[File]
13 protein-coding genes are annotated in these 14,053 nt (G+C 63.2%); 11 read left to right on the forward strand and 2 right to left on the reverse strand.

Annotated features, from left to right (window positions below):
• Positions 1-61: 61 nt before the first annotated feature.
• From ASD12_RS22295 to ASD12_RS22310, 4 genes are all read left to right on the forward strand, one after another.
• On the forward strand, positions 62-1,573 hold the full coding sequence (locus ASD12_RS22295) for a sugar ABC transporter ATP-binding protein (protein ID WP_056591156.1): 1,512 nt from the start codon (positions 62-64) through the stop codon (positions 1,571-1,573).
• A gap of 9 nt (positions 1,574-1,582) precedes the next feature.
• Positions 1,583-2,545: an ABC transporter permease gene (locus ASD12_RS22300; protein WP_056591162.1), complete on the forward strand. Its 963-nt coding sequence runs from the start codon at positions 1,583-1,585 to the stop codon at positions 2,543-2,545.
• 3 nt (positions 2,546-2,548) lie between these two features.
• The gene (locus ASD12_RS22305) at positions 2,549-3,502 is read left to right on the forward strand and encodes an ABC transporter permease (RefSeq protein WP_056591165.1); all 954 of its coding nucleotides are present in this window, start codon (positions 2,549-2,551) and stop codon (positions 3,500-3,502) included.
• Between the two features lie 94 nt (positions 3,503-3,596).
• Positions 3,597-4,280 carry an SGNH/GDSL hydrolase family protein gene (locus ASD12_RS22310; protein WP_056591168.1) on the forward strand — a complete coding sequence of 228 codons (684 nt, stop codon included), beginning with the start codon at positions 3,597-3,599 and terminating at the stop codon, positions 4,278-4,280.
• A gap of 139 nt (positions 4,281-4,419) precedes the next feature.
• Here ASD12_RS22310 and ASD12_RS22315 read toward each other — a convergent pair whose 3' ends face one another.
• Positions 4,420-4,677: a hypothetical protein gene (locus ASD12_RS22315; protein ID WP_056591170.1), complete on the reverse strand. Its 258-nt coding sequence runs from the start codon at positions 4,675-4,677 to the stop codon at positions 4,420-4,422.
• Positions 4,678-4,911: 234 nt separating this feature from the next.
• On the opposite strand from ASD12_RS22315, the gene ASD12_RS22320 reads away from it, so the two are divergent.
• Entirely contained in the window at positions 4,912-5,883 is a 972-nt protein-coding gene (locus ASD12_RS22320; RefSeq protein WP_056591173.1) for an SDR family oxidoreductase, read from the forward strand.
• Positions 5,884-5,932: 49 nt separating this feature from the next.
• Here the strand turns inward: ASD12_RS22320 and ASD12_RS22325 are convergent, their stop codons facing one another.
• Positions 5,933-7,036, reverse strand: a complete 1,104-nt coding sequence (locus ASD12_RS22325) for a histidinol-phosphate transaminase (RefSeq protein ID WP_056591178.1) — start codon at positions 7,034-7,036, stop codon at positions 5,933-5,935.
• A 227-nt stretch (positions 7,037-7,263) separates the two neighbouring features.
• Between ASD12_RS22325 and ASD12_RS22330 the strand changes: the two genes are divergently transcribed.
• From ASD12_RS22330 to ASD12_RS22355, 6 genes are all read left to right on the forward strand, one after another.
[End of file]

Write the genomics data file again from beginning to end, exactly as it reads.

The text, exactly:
13 protein-coding genes are annotated in these 14,053 nt (G+C 63.2%); 11 read left to right on the forward strand and 2 right to left on the reverse strand.

Annotated features, from left to right (window positions below):
• Positions 1-61: 61 nt before the first annotated feature.
• From ASD12_RS22295 to ASD12_RS22310, 4 genes are all read left to right on the forward strand, one after another.
• On the forward strand, positions 62-1,573 hold the full coding sequence (locus ASD12_RS22295) for a sugar ABC transporter ATP-binding protein (protein ID WP_056591156.1): 1,512 nt from the start codon (positions 62-64) through the stop codon (positions 1,571-1,573).
• A gap of 9 nt (positions 1,574-1,582) precedes the next feature.
• Positions 1,583-2,545: an ABC transporter permease gene (locus ASD12_RS22300; protein WP_056591162.1), complete on the forward strand. Its 963-nt coding sequence runs from the start codon at positions 1,583-1,585 to the stop codon at positions 2,543-2,545.
• 3 nt (positions 2,546-2,548) lie between these two features.
• The gene (locus ASD12_RS22305) at positions 2,549-3,502 is read left to right on the forward strand and encodes an ABC transporter permease (RefSeq protein WP_056591165.1); all 954 of its coding nucleotides are present in this window, start codon (positions 2,549-2,551) and stop codon (positions 3,500-3,502) included.
• Between the two features lie 94 nt (positions 3,503-3,596).
• Positions 3,597-4,280 carry an SGNH/GDSL hydrolase family protein gene (locus ASD12_RS22310; protein WP_056591168.1) on the forward strand — a complete coding sequence of 228 codons (684 nt, stop codon included), beginning with the start codon at positions 3,597-3,599 and terminating at the stop codon, positions 4,278-4,280.
• A gap of 139 nt (positions 4,281-4,419) precedes the next feature.
• Here ASD12_RS22310 and ASD12_RS22315 read toward each other — a convergent pair whose 3' ends face one another.
• Positions 4,420-4,677: a hypothetical protein gene (locus ASD12_RS22315; protein ID WP_056591170.1), complete on the reverse strand. Its 258-nt coding sequence runs from the start codon at positions 4,675-4,677 to the stop codon at positions 4,420-4,422.
• Positions 4,678-4,911: 234 nt separating this feature from the next.
• On the opposite strand from ASD12_RS22315, the gene ASD12_RS22320 reads away from it, so the two are divergent.
• Entirely contained in the window at positions 4,912-5,883 is a 972-nt protein-coding gene (locus ASD12_RS22320; RefSeq protein WP_056591173.1) for an SDR family oxidoreductase, read from the forward strand.
• Positions 5,884-5,932: 49 nt separating this feature from the next.
• Here the strand turns inward: ASD12_RS22320 and ASD12_RS22325 are convergent, their stop codons facing one another.
• Positions 5,933-7,036, reverse strand: a complete 1,104-nt coding sequence (locus ASD12_RS22325) for a histidinol-phosphate transaminase (RefSeq protein ID WP_056591178.1) — start codon at positions 7,034-7,036, stop codon at positions 5,933-5,935.
• A 227-nt stretch (positions 7,037-7,263) separates the two neighbouring features.
• Between ASD12_RS22325 and ASD12_RS22330 the strand changes: the two genes are divergently transcribed.
• From ASD12_RS22330 to ASD12_RS22355, 6 genes are all read left to right on the forward strand, one after another.